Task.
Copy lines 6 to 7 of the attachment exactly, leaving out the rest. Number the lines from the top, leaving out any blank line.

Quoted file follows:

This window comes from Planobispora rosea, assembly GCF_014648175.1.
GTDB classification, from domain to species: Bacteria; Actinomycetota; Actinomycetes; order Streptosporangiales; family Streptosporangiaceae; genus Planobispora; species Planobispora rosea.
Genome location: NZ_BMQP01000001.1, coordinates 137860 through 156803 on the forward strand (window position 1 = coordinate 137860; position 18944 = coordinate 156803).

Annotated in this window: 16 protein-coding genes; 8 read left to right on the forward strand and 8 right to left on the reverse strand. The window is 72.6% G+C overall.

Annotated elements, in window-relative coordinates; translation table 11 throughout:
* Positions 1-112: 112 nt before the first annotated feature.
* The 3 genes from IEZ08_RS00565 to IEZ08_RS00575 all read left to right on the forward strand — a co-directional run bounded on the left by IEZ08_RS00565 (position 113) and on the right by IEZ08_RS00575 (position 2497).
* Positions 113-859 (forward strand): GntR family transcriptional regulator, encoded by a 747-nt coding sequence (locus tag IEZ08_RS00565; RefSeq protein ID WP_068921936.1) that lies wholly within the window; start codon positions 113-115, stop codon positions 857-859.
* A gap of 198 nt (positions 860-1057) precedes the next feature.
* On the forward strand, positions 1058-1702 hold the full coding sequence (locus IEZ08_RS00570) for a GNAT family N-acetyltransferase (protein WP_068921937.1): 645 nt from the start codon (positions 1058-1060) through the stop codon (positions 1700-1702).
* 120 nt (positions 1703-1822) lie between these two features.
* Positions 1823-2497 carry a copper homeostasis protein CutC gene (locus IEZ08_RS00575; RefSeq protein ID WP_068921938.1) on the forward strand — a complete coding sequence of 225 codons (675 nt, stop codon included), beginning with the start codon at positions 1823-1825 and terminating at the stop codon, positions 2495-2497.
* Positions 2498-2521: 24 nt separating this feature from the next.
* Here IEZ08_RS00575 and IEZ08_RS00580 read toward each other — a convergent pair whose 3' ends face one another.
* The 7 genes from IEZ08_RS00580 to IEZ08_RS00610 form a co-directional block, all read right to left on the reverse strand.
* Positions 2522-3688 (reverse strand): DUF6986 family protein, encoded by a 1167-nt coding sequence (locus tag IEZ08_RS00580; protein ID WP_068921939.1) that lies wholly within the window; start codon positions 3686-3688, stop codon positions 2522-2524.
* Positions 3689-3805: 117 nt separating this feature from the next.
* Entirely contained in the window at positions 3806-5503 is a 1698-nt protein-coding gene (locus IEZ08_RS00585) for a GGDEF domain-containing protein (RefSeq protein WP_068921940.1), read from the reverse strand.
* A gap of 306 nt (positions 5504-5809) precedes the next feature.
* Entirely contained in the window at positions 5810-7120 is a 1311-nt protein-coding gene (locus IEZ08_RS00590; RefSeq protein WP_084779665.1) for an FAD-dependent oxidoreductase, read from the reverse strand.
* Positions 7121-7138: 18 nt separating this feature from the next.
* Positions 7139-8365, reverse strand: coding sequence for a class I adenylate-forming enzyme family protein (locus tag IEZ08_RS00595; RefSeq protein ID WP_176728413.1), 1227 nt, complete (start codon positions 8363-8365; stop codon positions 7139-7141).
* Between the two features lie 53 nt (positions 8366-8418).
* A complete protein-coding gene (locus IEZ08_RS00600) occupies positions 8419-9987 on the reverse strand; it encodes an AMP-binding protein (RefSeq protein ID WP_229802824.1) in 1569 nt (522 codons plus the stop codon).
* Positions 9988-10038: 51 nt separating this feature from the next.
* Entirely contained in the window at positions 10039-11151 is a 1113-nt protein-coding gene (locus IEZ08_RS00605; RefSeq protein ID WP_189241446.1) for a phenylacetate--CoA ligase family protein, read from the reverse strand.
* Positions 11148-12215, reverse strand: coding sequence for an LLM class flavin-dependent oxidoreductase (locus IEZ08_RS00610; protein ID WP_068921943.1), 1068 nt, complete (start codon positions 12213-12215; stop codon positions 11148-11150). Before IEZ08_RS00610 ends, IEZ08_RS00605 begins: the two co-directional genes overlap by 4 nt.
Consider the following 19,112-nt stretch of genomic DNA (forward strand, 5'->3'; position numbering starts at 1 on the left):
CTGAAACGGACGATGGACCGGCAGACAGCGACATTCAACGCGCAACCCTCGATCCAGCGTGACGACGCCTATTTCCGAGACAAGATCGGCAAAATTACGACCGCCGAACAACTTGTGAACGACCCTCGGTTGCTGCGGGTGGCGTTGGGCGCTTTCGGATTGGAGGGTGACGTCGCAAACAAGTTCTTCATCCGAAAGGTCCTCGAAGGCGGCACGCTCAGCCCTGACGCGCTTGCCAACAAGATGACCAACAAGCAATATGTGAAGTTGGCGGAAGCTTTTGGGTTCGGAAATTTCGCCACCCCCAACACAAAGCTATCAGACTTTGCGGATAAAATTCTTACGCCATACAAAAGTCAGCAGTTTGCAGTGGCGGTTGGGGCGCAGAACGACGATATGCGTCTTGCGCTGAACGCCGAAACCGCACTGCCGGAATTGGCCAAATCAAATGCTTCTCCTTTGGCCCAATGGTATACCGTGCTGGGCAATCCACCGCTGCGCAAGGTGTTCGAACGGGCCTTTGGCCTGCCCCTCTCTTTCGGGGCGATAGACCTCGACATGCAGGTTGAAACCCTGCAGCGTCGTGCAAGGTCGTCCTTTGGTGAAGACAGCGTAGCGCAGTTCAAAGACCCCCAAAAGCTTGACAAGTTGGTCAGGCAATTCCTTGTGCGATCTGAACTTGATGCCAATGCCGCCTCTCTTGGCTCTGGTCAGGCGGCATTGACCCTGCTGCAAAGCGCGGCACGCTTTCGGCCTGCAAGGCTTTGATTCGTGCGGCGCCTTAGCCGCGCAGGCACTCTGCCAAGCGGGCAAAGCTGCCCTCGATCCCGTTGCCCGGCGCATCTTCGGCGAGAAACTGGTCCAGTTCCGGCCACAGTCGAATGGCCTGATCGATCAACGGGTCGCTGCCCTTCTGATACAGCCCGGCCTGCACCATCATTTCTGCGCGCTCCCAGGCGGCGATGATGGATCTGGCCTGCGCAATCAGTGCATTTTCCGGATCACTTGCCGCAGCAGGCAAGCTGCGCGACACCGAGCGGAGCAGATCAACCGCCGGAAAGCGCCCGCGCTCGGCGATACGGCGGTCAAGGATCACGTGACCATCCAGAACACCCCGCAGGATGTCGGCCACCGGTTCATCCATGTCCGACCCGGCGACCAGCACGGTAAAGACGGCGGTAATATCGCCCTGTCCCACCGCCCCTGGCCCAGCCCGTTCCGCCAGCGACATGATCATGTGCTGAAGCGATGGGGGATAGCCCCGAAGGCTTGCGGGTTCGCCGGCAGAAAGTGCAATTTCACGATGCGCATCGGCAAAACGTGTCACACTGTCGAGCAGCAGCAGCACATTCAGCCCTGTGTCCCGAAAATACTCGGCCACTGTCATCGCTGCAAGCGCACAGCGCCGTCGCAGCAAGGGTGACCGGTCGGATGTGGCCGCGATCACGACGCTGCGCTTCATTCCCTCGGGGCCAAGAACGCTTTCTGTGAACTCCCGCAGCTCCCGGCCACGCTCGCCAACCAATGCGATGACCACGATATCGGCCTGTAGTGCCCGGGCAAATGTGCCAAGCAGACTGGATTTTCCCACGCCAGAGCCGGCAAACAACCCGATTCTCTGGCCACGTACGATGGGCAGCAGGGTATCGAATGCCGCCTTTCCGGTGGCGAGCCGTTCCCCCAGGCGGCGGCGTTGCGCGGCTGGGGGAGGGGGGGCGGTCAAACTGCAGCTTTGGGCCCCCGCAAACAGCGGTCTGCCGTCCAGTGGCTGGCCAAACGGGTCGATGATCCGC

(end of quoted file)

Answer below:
* Positions 1-112: 112 nt before the first annotated feature.
* The 3 genes from IEZ08_RS00565 to IEZ08_RS00575 all read left to right on the forward strand — a co-directional run bounded on the left by IEZ08_RS00565 (position 113) and on the right by IEZ08_RS00575 (position 2497).